2 Common Factors Found in Compensation Plans for Sales Reps

by | Marketing Strategy

Failure to structure the perfect comp plan for your sales reps could significantly handicap your company’s growth goals. However, a well-designed sales comp plan could be a huge asset to both your growth goals and your sales reps’ financial success.  Here we discuss two important factors found in compensation plans for sales reps.  
Base salary and commission mix
On one hand we believe every company should have financial skin in the game when hiring new reps but on the other hand your sales rep should not be comfortable with their base salary alone. Most compensation plans for sales reps with a considered sales cycle (not order taking) structure the base salary between 40% and 60% of total plan.  Total plan means total earnings at 100% of quota.  We’ll use 100k as an example of total plan but of course double or triple our example if total plan is higher.
If at plan equals 100k then a company should invest 40k or 60k as a base salary and payout commissions or bonuses against quota up to 100k.  Most companies offer extra incentives for over plan through uncapped earning accelerators.   Now the question is what % of total plan should be base salary?  There are several factors that go into this design such as experience of the sales rep but the close 2nd factor usually has to do with the length of the average sales cycle.  Companies with a longer sales cycle (over 3 months) might lean closer to the 60% salary mark vs a shorter sales cycle that would lean closer to 40%. For longer sales cycles, there is typically more involved when it comes to tracking the sales process and involving members of the internal team to support the sales cycle and therefore a sales rep who successfully quarterbacks the deal and internal team is rewarded for this skill set.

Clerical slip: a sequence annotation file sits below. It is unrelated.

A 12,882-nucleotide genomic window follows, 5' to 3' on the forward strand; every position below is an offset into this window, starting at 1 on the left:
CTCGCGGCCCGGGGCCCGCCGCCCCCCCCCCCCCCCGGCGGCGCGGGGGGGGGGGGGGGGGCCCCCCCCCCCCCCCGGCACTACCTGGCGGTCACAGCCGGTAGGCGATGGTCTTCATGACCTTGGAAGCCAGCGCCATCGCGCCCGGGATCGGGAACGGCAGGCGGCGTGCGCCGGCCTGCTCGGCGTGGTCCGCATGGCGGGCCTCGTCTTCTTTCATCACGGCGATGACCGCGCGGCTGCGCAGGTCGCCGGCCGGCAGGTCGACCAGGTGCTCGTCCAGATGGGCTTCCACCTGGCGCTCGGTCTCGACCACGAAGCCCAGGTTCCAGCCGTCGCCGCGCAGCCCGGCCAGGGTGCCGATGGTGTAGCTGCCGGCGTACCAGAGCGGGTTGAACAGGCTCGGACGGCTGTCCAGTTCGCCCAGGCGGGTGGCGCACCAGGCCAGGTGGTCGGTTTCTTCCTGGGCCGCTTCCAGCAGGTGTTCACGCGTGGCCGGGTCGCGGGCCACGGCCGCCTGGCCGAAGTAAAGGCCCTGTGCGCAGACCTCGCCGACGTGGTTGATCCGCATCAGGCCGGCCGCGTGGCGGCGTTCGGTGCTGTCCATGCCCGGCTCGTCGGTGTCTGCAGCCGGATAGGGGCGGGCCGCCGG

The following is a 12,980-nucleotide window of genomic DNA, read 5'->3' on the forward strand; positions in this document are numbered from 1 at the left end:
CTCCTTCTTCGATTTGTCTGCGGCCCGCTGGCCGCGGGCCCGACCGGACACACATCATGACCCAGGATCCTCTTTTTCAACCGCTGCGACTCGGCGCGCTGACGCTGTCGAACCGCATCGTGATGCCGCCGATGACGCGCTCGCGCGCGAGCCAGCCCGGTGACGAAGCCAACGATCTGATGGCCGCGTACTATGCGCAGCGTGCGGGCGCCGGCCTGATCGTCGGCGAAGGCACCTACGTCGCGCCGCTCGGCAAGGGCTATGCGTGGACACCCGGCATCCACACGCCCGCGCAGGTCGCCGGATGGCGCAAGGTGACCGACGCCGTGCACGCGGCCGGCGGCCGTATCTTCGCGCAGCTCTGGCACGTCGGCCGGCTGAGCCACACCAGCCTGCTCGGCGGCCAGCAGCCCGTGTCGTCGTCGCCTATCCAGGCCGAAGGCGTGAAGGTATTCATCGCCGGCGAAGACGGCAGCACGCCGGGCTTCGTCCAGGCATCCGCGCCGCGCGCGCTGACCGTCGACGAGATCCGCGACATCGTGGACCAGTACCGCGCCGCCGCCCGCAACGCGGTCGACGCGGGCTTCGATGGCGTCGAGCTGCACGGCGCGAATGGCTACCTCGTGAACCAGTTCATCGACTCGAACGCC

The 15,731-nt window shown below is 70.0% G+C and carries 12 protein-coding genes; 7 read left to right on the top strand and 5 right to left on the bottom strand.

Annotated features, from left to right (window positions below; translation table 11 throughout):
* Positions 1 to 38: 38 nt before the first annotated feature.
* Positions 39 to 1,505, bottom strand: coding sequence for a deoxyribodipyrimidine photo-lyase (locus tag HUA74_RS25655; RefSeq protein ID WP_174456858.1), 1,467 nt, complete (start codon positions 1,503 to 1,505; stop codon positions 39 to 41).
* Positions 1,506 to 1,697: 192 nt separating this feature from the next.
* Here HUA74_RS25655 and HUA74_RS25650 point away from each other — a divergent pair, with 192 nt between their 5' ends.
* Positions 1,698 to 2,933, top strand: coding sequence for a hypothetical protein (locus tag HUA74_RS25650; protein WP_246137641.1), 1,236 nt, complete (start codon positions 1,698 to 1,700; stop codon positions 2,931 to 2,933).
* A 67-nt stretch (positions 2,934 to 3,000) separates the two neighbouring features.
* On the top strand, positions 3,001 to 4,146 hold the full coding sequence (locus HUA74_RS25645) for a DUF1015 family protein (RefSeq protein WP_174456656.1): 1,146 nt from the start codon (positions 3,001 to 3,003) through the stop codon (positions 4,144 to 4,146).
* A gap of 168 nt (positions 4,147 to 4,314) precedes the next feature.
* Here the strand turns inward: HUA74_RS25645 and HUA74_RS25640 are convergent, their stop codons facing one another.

Commission and bonus payout structure
Compensation plans for sales reps should include some immediate financial incentive for “winning the deal” but you also might consider splitting or deferring a portion of the commission to meet company client retention goals.  There are typically checks and balances during the contracting process with a prospect and your sales comp plan could also offer a similar safety net for your customers and company goals.  Oversold customers can cause significant financial stress to the company not to mention the employees that have to support this buyer’s remorse.   Comp plans can account for this through various milestones such as 1) contract win 2) customer “go live” and 3) 1 year.  If you foresee an accounting nightmare with too many milestones consider a simple 2-step process.
In summary, the perfect sales comp plan must account for both company and sales rep goals while ensuring a win-win for the customer.

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